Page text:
Coronavirus forces states to order nearly one in three Americans to stay home
By Jonnelle Marte and Barbara Goldberg
NEW YORK (Reuters) - Nearly one in three Americans was under orders on Sunday to stay home to slow the spread of the coronavirus pandemic as Ohio, Louisiana and Delaware became the latest states to enact broad restrictions, along with the city of Philadelphia.
The three states join New York, California, Illinois, Connecticut and New Jersey, home to 101 million Americans combined, as cases nationwide topped 32,000, with more than 415 dead, according to a Reuters tally. (Graphic: https://tmsnrt.rs/2w7hX9T)
"Every piece of evidence that I can lay my hands on indicates that we're at an absolutely crucial time in this war and what we do now will make all the difference in the world," said Ohio Governor Mike DeWine. "What we do now will slow this invader. It will slow this invader so our healthcare system ... will have time to treat casualties."
In the U.S. Senate, partisan disagreement blocked a massive coronavirus response bill from advancing, with Democrats saying the Republican measure focused too heavily on helping corporations. But Democratic Senate leader Chuck Schumer said he believed differences could be overcome in the next 24 hours.
Ohio has 351 cases and three deaths, while Louisiana has 837 cases and 20 deaths, several in a senior-care facility. Louisiana has the third highest number of cases per capita and saw a 10-fold increase in cases in the past week, Governor John Bel Edwards said.
Ohio's order will go into effect at midnight EDT on Monday and stay in effect until April 6. Louisiana's order goes into effect at 5 p.m. CDT on Monday and lasts through April 12. Delaware's order starts at 8 a.m. EDT on Tuesday.
Dallas County in Texas, home to over 2.5 million people, and Philadelphia, with 1.6 million residents, told non-essential businesses on Sunday to close and residents to stay home.
In Kentucky, non-essential businesses must close by 8 p.m. EDT on Monday but authorities stopped short of ordering residents to stay home.
Republican U.S. Senator Rand Paul of Kentucky on Sunday became the first member of the Senate to announce he had tested positive for the coronavirus. At least two members of the House of Representatives previously said they tested positive.
Around the globe, billions are adapting to a new reality, with countries such as Italy, Spain and France on lockdown and several South American nations taking similar measures to try to stay ahead of the contagion, as global cases exceeded 325,000 and deaths topped 14,000.
The mayor of New York City, the epicenter of the nation's coronavirus epidemic, on Sunday described the outbreak as the biggest domestic crisis since the Great Depression and called for the U.S. military to mobilize to help keep the healthcare system from becoming overwhelmed.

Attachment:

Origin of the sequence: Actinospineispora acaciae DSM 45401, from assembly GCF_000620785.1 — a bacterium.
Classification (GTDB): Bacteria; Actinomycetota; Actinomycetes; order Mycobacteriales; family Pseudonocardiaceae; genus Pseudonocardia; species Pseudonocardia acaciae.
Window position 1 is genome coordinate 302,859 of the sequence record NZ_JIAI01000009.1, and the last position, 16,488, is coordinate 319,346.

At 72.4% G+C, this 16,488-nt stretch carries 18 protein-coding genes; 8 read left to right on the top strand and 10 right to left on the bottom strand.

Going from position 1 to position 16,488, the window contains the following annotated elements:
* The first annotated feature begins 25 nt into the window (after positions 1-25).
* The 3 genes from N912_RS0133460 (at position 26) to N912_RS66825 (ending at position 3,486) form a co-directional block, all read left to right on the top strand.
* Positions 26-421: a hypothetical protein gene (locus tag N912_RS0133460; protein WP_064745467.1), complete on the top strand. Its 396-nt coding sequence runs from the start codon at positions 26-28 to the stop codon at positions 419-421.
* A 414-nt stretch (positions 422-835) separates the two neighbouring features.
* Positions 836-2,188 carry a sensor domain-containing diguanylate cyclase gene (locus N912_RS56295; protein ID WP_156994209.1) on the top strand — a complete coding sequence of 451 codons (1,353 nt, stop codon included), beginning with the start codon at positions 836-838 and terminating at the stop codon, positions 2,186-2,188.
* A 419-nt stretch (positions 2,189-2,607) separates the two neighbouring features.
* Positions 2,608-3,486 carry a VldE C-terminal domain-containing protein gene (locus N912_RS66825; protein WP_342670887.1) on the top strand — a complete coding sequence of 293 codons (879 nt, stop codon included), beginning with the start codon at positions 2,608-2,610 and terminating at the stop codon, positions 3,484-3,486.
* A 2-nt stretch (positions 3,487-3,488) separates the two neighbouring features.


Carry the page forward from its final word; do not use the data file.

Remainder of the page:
"If we don't get more ventilators in the next 10 days, people will die who don't have to die," said Mayor Bill de Blasio, as the nation's most populous city saw COVID-19 cases top 9,600 and deaths climb to 63.
New York Governor Andrew Cuomo urged the federal government to take over acquisition of medical supplies so states do not have to compete with each other for desperately needed resources.
Help is not coming quickly enough, Cuomo said.
"Time matters, minutes count, and this is literally a matter of life and death," he said. "At the same time, there is not going to be chaos, there is not going to be anarchy. Life is going to go on. Different. But life is going to go on."
Cuomo gave New York City officials 24 hours to come up with a plan to deal with residents still congregating in parks and other places and not practicing social distancing.
De Blasio said New York City was not getting needed medical supplies from the federal government to contend with the rapid spread of the sometimes deadly illness.
Hospitals are scrambling for protective equipment for healthcare workers and for ventilators as they brace for a wave of patients who will need help breathing as severe cases often lead to pneumonia and decreased lung function.
Over the past week, U.S. President Donald Trump's administration has been pushing for aggressive steps to stem the economic hit, after Trump spent several weeks downplaying the virus' risks.
Trump said on Sunday the National Guard would help New York, California and Washington state respond to the coronavirus crisis. He said the U.S. hospital ship Mercy would be in Los Angeles within a week and provided detailed numbers for the first time on the types and quantities of medical supplies sent to outbreak centers.
Vice President Mike Pence said 254,000 Americans had been tested for the coronavirus and 10% were positive.
GREATEST CRISIS 'SINCE GREAT DEPRESSION'
The number of cases of the highly contagious respiratory illness in the United States and Spain are exceeded only by China and Italy. Italy reported record numbers of daily coronavirus deaths last week.
"This is going to be the greatest crisis domestically since the Great Depression," de Blasio told CNN, referring to the economic crisis of the 1930s. "This is why we need a full-scale mobilization of the American military."
Texas Governor Greg Abbott lamented the lack of personal protective equipment (PPE) available for health workers. He said they were seeing delivery dates in July.
"That's not going to work. We need delivery dates tomorrow," Abbott said at a briefing. "We have ready money today for anybody who can sell us PPE. We'll cut you a check on the spot."
(Reporting by Jonnelle Marte and Barbara Goldberg in New York; Additional reporting by Stephanie Kelly in New York and Richard Cowan, Andrea Shalal and Susan Heavey in Washington; Writing by Lisa Shumaker; Editing by Bill Berkrot, Daniel Wallis and Peter Cooney)